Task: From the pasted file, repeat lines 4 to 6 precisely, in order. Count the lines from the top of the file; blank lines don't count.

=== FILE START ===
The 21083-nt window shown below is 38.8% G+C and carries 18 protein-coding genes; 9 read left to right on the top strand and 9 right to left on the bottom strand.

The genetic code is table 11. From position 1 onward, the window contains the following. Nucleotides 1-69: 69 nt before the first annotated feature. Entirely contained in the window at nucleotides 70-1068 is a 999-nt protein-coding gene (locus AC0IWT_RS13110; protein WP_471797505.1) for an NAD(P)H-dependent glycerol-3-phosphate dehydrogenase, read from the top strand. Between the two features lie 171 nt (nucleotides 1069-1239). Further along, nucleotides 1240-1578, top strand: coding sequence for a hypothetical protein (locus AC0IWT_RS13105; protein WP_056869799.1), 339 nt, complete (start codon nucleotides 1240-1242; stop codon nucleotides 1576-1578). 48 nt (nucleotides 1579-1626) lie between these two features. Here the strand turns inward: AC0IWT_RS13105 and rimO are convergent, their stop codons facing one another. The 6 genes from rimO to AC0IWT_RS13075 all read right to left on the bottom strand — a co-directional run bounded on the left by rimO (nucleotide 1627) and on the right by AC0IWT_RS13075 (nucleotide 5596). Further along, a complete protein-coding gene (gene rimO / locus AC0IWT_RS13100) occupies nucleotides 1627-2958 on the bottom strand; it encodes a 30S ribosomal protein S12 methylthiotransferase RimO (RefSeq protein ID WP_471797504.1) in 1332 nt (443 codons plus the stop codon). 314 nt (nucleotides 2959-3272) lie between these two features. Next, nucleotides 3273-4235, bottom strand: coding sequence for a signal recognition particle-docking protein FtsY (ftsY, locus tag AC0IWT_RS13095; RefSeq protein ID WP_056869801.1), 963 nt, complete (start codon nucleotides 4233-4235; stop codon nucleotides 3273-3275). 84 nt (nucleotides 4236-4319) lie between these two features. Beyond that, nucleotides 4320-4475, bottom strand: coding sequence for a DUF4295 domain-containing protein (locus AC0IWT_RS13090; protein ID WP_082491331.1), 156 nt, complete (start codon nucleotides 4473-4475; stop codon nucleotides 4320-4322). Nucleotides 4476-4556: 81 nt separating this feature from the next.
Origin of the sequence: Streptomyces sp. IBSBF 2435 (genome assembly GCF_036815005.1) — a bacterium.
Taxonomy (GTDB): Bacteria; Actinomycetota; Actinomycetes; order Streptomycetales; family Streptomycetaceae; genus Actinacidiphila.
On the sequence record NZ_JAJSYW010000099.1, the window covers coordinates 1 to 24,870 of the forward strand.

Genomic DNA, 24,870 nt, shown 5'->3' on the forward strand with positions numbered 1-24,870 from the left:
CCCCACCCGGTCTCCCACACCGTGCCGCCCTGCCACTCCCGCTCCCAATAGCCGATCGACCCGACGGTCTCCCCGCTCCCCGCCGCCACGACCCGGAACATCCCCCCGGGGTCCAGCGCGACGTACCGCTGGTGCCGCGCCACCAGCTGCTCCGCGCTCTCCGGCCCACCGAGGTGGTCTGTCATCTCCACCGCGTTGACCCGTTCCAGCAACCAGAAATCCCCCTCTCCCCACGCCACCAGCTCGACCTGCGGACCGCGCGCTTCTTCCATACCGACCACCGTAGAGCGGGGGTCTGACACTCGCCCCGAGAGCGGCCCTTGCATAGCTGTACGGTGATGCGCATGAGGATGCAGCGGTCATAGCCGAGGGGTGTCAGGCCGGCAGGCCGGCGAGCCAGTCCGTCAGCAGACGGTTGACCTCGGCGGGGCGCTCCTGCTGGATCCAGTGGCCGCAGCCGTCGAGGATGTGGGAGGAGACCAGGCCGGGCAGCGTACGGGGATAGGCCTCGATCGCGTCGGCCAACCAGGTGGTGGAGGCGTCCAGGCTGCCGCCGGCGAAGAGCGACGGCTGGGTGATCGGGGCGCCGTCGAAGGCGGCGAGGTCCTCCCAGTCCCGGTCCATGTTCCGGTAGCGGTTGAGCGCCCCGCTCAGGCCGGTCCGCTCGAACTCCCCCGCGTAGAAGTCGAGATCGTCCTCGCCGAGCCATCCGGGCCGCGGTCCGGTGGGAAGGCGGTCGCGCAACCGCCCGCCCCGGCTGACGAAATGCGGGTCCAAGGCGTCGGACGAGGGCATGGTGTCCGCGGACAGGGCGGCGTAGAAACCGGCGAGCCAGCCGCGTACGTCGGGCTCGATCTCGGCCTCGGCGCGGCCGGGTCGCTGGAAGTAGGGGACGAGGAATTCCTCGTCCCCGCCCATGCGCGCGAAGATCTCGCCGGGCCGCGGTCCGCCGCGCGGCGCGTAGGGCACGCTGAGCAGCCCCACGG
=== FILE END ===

Taxonomy (GTDB): Bacteria; Actinomycetota; Actinomycetes; order Streptomycetales; family Streptomycetaceae; genus Actinacidiphila.
On the sequence record NZ_JAJSYW010000099.1, the window covers coordinates 1 to 24,870 of the forward strand.

Genomic DNA, 24,870 nt, shown 5'->3' on the forward strand with positions numbered 1-24,870 from the left: